Once done his count, he looked at me and said, "Well, young lady, lets see what I might have here for you to "Rescue".
He looked through the glass display cabinet that he stood behind and slid open a door. I could see his hand now reaching into the case and wondered with great anticipation what it might land upon. His hand hovered over something long and slender and smooth. Yes, this was it! He picked it up and handed it over to me. "There's not a lot I have hear that will be small enough for you to carry home with you but this is quite a special piece. I am sure that this was a very personal piece to someone at one time. Many quiet hours would have been spent sitting at a desk with this in hand helping someone to scratch out letters to a friend too far away to visit."
My mind was racing! "It's a pen?" I asked? "That's right." he said "It's a Quill Pen." he said. "You would need to dip it into an ink well and then use that pen to carry the ink over to the paper and write for a small time and then re--dip it again and continue in that way until the letter was complete." he explained.
I was so excited! I did not have any ink of course but that was not the point. The point was that I was rescuing a very precious item and one I was even familiar with already in my life. I wrote many letters to my father whom I did not live with and I knew how important those letters were to both of us. I was beyond thrilled! I thanked the man and very carefully held tight to my new pen and began my journey home.
Over the next year or two I saved my money each allowance and when I could no longer stand the suspense I walked back to the antique shop. Each time I would place my pile of money on the counter and my friend, Walter, would reach into the cabinet and give me a new treasure to rescue. I had quite a grand quill pen collection and even had glass ink wells to go along with them. I remember I even wrote a letter or two to my Dad using the ink and pen technique. It was messy at first but in the end I got rather good at it and I can still remember the feel and sound of the pen tip scraping its way across the paper. To this day I still love the act of actually writing letters by hand. The feel of stationary and the smell of paper are childhood memories for me. Unfortunately being a child I was not permitted to choose what I kept and what was given away when we had to move to new cities and homes so somewhere along the way, my beautiful pen collection was lost, to be rescued by someone else.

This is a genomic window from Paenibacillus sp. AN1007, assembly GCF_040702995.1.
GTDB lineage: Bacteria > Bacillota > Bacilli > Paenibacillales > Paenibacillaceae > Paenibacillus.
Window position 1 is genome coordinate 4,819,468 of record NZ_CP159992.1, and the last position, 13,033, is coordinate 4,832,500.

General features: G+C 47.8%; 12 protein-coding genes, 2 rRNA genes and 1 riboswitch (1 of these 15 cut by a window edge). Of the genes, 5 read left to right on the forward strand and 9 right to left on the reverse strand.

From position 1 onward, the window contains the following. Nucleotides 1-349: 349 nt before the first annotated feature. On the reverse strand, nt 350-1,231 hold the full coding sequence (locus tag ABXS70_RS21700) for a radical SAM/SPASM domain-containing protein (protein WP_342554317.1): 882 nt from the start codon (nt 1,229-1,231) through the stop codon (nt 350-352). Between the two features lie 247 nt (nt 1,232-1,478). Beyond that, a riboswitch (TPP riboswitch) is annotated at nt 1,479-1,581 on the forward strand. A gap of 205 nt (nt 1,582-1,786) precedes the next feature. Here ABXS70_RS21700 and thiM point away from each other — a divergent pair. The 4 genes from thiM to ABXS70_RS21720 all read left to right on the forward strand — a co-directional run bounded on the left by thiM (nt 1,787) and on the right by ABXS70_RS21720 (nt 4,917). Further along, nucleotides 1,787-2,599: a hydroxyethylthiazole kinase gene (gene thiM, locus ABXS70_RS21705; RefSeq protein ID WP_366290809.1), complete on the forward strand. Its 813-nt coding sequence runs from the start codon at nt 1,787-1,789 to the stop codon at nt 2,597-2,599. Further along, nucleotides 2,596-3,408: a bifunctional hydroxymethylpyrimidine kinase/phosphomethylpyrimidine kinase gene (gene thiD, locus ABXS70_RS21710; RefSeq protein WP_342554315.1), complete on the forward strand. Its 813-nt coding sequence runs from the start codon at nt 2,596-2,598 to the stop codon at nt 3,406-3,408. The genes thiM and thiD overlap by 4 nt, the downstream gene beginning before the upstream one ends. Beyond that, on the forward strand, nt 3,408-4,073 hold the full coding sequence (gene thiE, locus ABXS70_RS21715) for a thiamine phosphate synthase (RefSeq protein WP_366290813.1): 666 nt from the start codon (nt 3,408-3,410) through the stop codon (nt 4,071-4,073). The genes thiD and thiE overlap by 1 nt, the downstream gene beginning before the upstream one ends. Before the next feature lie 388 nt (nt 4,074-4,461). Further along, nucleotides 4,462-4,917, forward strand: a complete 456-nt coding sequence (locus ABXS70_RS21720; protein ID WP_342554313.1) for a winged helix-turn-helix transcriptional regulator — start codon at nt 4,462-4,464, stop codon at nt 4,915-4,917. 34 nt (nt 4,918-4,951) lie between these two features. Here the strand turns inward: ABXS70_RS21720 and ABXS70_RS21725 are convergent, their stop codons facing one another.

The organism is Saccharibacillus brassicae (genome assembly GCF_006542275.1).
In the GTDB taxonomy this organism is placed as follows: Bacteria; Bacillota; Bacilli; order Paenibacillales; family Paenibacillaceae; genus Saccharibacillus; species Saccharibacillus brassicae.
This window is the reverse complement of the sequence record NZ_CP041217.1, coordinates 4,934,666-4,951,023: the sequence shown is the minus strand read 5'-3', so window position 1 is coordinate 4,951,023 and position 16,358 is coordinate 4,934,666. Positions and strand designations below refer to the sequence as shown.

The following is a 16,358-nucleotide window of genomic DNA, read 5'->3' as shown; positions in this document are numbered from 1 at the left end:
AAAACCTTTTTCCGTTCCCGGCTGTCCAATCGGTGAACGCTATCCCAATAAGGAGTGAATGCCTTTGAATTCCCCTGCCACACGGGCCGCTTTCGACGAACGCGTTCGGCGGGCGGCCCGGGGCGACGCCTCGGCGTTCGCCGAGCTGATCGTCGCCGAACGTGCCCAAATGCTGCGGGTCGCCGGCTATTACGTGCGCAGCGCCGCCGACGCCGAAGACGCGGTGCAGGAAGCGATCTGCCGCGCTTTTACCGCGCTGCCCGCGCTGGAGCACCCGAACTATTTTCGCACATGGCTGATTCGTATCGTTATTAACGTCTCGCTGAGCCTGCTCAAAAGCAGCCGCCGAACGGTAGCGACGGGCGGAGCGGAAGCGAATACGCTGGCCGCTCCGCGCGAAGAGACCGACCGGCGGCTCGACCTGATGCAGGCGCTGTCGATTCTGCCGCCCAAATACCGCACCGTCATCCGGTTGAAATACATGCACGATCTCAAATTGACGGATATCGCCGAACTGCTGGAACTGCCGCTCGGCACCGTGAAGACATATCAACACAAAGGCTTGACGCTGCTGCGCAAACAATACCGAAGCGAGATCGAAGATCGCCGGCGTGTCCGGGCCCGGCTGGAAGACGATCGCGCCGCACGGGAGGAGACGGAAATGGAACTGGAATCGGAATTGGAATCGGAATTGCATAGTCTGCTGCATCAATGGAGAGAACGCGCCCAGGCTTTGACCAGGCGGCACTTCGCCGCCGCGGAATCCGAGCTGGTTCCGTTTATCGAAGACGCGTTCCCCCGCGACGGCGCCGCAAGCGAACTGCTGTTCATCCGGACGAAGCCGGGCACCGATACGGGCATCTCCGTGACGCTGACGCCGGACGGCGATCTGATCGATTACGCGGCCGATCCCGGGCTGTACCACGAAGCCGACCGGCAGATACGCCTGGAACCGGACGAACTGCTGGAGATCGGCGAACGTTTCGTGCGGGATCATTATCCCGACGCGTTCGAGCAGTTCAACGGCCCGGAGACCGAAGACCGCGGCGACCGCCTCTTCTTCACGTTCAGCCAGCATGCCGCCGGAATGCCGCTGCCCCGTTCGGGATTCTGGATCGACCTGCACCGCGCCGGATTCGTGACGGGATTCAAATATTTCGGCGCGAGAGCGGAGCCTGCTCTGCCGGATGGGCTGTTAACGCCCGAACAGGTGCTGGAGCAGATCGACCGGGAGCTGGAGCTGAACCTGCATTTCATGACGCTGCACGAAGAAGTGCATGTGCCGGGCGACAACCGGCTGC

To this day when I walk to work, I am immediately brought back to my childhood by walking anywhere, especially when I am alone. I can remove myself from my adult self and for those brief moments while my feet are hitting the pavement and the sun is shining down on my shoulders, I loose myself in days gone by. Not just my days gone by, but I often find myself thinking of all the women that walked on this part of the earth over all the years. Traveling to and fro for family visits or gathering groceries or even to mail letters to loved ones. I still love to write and am not sure if the time Walter spent with me over the years, sharing beautiful quill pens created a deep seated love for the art of it or if it is just a part of me. Either way, I think he was incredibly generous, as mentioned previously, I am sure that my pile of coins was nowhere near enough money for exchange of the items he gave to me... but my passion for the rescue, was.
I have always been this way... drawn to the past. It is not an easy question for me to answer when I am asked "Why Vintage?" but maybe through some of my stories, more will come through to explain it without trying to answer this question with a simple answer.
This story reminds me of one of my favorite stories ever written. Alice in Wonderland. When one begins to look back on their life, often times there are a lot of similarities that fall nicely into place. Things you have always liked seem to still be the things that show up for you now too... if you keep your heart and eyes open and recognize them.
"Why is a Raven like a writing desk?" asked the Mad Hatter